There are some factors which originate just because of financial hardships they are like stress, depression, anxiety, lack of communication between the married spouses. Hence, in conclusion there is need to resolve financial hardships using the points mentioned by the author in the last chapter of the research because it not the one problem among the married spouses, other problems also germinate from this hardship.

The author’s analysis is based upon the kind of research she conducted and what loopholes she found out. The financial hardships faced by the married spouses would not have been the problem if they were educated enough. Research has shown that if both the spouses are earning then the financial hardships faced by the spouses are lesser. Now coming to the case where both the spouses are earning but then too there is financial hardships, this problem can be solved by mutual money management, mutual understanding and co-operation. The ratio of population and job is not good.

There are people who are highly educated but then too they are unemployed or not working at a position where they deserve to be. This is all because of the shortage of jobs in our country. This is the biggest reason of financial hardships faced by married spouses in some of the cases. In the end, solution to financial hardship would improve the marital quality because there are many kinds of things associated with the financial hardships which are known as hidden issues. The solution to financial hardships among married spouses would be the solution to hidden issues as well.


  1. Paras Diwan and Peeyushi Diwan, FAMILY LAW, 4th ed. 1998, Allahabad Law Agency, Allahabad.
  2. Sir Dinshaw Fardunji Mulla, HINDU LAW, 23rd ed. 2018, LexisNexis.
  3. Vijender Kumar (rev.), J.D. Mayne, HINDU LAW & USAGE, 17th ed.2014, Bharat Law House, New Delhi.
  4. Satyajeet A. Desai (rev.), D.F. Mulla, HINDU LAW, 23rd ed.2018, LexisNexis, New Delhi.
  5. Manjit Singh Nijjar, NULLITY OF MARRIAGE UNDER HINDU LAW, 1st ed.1994, Deep and Deep publications, New Delhi.


  1. Shaprio M, Money: A therapeutic tool for couples therapy, NCBI.
  2. Sabatelli R.M. and Bartle- Haring S., Family of origin experiences and adjustment in married couples, Journal of Marriage and Family.
  3. Jenkins and Stantley, You paid how much for that: How to win at money without losing at love, Journal of family and law.
  4. Kenney, The power of the purse: Allocation systems and inequality in couple households, Gender & Society.

Newspaper Articles

  1. Riju Mehta, Money & Relationships: What you should do if your husband doesn’t share financial details, THE ECONOMIC TIMES, Kanpur, Monday, February 11, 2019.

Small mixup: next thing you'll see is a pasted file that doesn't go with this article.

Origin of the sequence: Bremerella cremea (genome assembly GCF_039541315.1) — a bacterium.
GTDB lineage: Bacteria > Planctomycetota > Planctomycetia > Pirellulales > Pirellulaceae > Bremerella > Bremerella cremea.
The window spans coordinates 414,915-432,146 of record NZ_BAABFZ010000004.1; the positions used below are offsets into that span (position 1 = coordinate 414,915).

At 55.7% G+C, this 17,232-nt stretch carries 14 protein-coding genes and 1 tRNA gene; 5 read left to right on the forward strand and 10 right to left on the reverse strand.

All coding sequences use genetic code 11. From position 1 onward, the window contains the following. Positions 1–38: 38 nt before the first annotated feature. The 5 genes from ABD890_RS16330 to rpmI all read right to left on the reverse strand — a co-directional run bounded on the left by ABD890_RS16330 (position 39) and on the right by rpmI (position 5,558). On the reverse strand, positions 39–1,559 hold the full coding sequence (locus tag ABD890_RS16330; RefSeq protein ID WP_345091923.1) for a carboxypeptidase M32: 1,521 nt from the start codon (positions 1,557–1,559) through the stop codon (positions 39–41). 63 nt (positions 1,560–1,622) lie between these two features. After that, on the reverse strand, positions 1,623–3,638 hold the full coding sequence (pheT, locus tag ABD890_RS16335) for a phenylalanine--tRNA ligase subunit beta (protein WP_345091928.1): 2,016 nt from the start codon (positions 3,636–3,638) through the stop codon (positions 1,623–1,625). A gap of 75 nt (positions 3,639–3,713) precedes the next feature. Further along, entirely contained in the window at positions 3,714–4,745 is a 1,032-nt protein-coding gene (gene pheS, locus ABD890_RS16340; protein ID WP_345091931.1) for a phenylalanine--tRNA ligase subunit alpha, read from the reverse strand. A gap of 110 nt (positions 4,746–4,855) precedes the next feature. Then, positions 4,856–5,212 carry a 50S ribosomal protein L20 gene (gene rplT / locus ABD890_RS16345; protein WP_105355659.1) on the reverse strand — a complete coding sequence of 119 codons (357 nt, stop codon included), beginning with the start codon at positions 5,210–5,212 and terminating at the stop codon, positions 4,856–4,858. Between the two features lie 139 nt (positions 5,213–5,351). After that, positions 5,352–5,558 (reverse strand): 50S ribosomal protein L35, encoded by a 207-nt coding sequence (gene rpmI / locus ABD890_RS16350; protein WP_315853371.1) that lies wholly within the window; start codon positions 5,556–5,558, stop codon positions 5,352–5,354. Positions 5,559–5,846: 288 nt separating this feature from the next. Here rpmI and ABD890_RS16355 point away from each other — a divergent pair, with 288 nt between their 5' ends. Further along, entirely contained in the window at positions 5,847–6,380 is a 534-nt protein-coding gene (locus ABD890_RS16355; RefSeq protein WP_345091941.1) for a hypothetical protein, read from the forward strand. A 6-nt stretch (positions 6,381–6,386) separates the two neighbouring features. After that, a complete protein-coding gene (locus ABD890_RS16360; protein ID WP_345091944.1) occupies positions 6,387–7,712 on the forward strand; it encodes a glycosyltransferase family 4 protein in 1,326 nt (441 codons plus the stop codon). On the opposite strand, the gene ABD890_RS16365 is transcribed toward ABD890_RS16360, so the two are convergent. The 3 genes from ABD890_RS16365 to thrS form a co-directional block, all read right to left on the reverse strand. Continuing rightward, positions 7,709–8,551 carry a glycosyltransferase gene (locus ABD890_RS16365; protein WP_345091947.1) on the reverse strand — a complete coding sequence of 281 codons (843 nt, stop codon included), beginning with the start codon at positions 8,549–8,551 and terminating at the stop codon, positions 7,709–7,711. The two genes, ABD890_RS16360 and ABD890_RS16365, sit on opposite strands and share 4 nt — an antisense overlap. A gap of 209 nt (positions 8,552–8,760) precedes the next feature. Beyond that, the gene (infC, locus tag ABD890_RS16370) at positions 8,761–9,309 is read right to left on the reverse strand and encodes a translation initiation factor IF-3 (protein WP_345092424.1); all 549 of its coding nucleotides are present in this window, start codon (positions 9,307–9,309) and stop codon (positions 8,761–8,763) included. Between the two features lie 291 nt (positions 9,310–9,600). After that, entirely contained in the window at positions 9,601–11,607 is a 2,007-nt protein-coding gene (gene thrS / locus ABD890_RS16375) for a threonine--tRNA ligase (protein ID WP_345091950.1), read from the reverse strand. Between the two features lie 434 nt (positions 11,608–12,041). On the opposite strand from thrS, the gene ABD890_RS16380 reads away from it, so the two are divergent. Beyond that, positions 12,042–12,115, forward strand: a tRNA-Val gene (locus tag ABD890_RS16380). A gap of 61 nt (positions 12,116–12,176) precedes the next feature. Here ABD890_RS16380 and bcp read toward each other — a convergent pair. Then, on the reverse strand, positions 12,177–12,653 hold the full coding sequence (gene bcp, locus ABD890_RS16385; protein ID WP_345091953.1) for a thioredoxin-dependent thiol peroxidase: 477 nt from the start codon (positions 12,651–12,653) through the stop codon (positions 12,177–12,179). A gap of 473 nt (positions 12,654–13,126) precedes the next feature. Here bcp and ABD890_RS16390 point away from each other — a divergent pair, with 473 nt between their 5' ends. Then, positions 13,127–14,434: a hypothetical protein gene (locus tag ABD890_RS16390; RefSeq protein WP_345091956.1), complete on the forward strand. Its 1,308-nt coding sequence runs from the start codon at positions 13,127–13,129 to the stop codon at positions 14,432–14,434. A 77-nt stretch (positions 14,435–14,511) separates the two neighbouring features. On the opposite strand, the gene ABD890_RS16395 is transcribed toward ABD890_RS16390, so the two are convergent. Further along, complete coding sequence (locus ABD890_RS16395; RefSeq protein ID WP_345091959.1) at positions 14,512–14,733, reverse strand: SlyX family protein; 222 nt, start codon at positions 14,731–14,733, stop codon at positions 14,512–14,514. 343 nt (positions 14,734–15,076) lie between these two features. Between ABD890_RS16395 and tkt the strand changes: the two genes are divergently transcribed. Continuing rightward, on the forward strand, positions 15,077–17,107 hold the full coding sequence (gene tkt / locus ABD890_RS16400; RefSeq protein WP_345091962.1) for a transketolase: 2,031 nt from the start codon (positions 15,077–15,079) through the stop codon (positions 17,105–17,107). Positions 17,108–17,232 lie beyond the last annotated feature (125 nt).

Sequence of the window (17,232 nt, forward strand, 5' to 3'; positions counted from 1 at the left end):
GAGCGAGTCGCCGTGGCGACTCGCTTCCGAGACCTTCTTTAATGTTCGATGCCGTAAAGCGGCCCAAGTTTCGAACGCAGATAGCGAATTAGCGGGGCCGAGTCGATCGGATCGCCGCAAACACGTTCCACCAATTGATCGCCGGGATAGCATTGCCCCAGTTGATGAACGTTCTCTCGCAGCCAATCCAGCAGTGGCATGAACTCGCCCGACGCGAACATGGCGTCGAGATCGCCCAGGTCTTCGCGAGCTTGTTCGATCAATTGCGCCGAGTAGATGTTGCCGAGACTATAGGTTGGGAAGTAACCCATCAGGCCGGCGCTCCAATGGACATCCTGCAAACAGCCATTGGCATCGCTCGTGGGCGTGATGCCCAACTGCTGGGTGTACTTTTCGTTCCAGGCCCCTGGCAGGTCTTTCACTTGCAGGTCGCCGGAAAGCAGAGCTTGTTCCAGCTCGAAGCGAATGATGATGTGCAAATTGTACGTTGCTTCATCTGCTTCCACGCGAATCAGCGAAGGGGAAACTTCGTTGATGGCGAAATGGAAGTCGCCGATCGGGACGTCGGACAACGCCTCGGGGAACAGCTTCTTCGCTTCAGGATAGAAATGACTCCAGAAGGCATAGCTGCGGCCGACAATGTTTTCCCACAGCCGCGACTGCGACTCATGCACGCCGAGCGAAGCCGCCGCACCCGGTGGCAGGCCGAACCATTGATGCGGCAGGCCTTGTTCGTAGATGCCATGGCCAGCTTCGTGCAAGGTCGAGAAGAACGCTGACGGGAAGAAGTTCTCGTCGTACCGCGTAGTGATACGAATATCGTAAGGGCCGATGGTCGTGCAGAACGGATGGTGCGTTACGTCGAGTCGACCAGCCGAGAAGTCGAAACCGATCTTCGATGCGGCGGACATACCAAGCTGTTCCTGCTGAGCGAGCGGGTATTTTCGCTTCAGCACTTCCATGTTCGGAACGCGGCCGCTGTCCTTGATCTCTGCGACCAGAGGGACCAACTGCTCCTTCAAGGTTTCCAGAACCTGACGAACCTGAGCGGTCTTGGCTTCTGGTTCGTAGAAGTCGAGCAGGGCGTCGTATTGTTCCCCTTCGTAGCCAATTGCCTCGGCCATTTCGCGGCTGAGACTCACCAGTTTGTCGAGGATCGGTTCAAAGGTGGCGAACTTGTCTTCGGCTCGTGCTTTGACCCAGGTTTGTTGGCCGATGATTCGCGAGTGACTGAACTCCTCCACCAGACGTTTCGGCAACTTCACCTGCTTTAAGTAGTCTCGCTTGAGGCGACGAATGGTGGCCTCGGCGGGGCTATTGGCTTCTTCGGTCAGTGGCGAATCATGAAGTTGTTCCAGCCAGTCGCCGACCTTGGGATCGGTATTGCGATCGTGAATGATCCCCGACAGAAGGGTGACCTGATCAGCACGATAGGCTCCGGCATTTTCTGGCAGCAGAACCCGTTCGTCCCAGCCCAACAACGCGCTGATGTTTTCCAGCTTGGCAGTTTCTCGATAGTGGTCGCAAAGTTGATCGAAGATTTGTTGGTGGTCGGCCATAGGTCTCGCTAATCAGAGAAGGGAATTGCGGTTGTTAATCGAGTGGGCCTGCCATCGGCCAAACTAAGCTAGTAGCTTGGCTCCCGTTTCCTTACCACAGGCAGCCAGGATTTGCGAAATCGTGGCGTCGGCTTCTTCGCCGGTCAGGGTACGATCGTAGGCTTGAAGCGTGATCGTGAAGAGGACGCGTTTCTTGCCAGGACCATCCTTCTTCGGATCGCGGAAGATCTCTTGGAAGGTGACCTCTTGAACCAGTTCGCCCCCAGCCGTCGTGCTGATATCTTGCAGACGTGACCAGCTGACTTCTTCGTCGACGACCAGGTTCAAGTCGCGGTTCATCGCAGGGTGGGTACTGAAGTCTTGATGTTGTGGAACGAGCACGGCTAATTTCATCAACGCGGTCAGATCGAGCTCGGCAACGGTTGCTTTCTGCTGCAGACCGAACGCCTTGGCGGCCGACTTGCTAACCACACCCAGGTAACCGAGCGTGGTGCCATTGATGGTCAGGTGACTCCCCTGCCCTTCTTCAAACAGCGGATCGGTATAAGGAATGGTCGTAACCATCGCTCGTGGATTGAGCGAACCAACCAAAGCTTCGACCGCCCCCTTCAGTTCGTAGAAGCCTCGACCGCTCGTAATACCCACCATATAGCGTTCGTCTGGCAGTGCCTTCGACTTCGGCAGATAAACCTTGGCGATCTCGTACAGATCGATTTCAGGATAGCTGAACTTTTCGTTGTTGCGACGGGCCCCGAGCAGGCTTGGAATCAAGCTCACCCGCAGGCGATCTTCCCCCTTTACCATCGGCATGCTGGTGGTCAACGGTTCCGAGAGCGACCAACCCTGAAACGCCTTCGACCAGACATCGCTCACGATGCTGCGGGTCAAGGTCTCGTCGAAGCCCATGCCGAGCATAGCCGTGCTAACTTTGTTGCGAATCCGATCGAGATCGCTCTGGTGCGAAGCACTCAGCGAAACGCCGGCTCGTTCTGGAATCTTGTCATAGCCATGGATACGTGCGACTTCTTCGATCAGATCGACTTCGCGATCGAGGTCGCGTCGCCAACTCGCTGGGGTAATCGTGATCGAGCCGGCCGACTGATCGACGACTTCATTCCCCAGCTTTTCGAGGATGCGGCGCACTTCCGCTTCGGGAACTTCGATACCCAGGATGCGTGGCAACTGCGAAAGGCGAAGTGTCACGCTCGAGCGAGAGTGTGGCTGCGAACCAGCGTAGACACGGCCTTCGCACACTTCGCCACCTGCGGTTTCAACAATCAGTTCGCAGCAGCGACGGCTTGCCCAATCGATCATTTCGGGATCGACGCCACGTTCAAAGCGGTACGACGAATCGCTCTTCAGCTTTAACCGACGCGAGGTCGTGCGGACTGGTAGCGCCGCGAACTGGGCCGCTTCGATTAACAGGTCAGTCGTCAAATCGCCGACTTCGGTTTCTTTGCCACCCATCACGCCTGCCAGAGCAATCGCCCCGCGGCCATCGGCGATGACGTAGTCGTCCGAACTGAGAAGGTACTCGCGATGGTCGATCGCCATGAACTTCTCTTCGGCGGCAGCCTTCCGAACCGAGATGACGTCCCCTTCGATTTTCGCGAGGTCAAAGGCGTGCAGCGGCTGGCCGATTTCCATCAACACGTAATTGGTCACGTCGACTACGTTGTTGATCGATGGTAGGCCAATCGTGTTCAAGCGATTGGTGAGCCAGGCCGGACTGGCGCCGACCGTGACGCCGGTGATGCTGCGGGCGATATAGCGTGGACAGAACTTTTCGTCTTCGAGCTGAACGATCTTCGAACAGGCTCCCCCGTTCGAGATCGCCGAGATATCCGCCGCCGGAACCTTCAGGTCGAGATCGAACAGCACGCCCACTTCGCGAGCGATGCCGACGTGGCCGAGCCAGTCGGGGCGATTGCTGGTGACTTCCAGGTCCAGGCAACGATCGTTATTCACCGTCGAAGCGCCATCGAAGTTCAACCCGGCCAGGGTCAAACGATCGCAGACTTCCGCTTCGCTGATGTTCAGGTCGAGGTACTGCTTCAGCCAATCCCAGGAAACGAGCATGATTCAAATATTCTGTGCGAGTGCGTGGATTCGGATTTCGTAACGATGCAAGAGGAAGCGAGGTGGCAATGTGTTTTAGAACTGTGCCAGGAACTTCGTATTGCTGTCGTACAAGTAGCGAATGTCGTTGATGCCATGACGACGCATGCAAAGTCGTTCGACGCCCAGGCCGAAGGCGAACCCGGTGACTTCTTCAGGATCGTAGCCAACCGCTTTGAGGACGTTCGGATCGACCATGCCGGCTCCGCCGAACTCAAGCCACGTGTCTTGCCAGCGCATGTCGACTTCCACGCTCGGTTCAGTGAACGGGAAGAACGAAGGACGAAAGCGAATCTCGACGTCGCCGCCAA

2. Stephen Little, Money worries biggest reasons for marriage ending: Survey finds, THE BUSINESS NEWS, London, Monday, January 8, 2018.

Internet Sources

  1. LexisNexis
  2. SCC Online
  3. CaseMine
  4. LegitQuest

[1] AIR 2005 SC 534.
[2] S.A. Desai (ed.), D.F. Mulla, PRINCIPLES OF HINDU LAW, 19th ed. 2005, p. 7.
[3] 52 Am.Jur, 2nd (1970) pp. 866-67.
[4] Paras Diwan, Hindu Law, 1981, p.75.
[5] Shaprio M, Money: A therapeutic tool for couples therapy, NCBI, p.279-91.
[6] Sabatelli R.M. and Bartle- Haring S., Family of origin experiences and adjustment in married couples, Journal of Marriage and Family, p.159-165.
[7] Shaprio M, Money : A therapeutic tool for couples therapy, NCBI, p.279-91.
[8] Jenkins and Stantley, You paid how much for that: How to win at money without losing at love, Journal of family and law, p621-23.
[9] Jenkins and Stantley, You paid how much for that: How to win at money without losing at love, Journal of family and law, p645-46.
[10] Shaprio M, Money : A therapeutic tool for couples therapy, NCBI, p.259-61.
[11] Kenney, The power of the purse: Allocation systems and inequality in couple households, Gender & Society, p354–81.
[12] Jenkins and Stantley, You paid how much for that: How to win at money without losing at love, Journal of family and law, p643-44.
[13] Hindu Marriage Act, 1955.
[14] 2007(4) SCC 511.
[15] Reform on family law, Law Commission of India, October 2018, p. 29.
[16] AIR 2006 SC 1675.
[17] (2017) 1 HLR 169.
[18] Reform on family law, Law Commission of India 2018, p83.
[19] (2018) 1 SCC 1.
[20] (2015) 7 Bom CR 608.
[21] (2017) 4 SCC 150.
[22] Addo, F. R. and Sassler, Financial arrangements and relationship quality in low income couples, Family Relations, p 408-423.